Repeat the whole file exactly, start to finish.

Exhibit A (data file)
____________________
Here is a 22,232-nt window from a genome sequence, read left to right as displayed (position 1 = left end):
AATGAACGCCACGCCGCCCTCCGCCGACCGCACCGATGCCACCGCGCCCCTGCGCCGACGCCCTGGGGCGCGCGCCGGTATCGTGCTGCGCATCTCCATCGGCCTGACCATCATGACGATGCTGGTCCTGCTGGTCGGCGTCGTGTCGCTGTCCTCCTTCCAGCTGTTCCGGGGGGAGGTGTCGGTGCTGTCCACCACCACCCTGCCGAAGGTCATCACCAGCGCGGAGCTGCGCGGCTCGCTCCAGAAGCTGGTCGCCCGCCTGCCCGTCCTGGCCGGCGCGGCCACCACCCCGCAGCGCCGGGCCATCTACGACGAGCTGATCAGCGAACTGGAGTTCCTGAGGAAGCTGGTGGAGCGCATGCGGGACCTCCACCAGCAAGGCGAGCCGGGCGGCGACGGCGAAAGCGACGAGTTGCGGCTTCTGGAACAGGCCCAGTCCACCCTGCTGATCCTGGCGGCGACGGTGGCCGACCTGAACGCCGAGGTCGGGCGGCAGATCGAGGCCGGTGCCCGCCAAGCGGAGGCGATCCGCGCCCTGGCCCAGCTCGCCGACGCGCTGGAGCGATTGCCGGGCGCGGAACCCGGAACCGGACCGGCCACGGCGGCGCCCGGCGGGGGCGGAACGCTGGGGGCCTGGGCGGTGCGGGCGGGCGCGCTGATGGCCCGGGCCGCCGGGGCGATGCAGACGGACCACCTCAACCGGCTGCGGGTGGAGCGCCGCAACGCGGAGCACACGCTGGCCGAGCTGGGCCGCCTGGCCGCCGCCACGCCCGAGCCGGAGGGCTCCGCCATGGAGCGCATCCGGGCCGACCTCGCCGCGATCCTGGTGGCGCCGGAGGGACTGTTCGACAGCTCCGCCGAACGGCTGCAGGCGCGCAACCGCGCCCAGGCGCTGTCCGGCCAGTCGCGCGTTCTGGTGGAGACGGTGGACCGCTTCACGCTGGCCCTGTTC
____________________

Here is a 22,232-nt window from a genome sequence, read left to right as displayed (position 1 = left end):
AATGAACGCCACGCCGCCCTCCGCCGACCGCACCGATGCCACCGCGCCCCTGCGCCGACGCCCTGGGGCGCGCGCCGGTATCGTGCTGCGCATCTCCATCGGCCTGACCATCATGACGATGCTGGTCCTGCTGGTCGGCGTCGTGTCGCTGTCCTCCTTCCAGCTGTTCCGGGGGGAGGTGTCGGTGCTGTCCACCACCACCCTGCCGAAGGTCATCACCAGCGCGGAGCTGCGCGGCTCGCTCCAGAAGCTGGTCGCCCGCCTGCCCGTCCTGGCCGGCGCGGCCACCACCCCGCAGCGCCGGGCCATCTACGACGAGCTGATCAGCGAACTGGAGTTCCTGAGGAAGCTGGTGGAGCGCATGCGGGACCTCCACCAGCAAGGCGAGCCGGGCGGCGACGGCGAAAGCGACGAGTTGCGGCTTCTGGAACAGGCCCAGTCCACCCTGCTGATCCTGGCGGCGACGGTGGCCGACCTGAACGCCGAGGTCGGGCGGCAGATCGAGGCCGGTGCCCGCCAAGCGGAGGCGATCCGCGCCCTGGCCCAGCTCGCCGACGCGCTGGAGCGATTGCCGGGCGCGGAACCCGGAACCGGACCGGCCACGGCGGCGCCCGGCGGGGGCGGAACGCTGGGGGCCTGGGCGGTGCGGGCGGGCGCGCTGATGGCCCGGGCCGCCGGGGCGATGCAGACGGACCACCTCAACCGGCTGCGGGTGGAGCGCCGCAACGCGGAGCACACGCTGGCCGAGCTGGGCCGCCTGGCCGCCGCCACGCCCGAGCCGGAGGGCTCCGCCATGGAGCGCATCCGGGCCGACCTCGCCGCGATCCTGGTGGCGCCGGAGGGACTGTTCGACAGCTCCGCCGAACGGCTGCAGGCGCGCAACCGCGCCCAGGCGCTGTCCGGCCAGTCGCGCGTTCTGGTGGAGACGGTGGACCGCTTCACGCTGGCCCTGTTC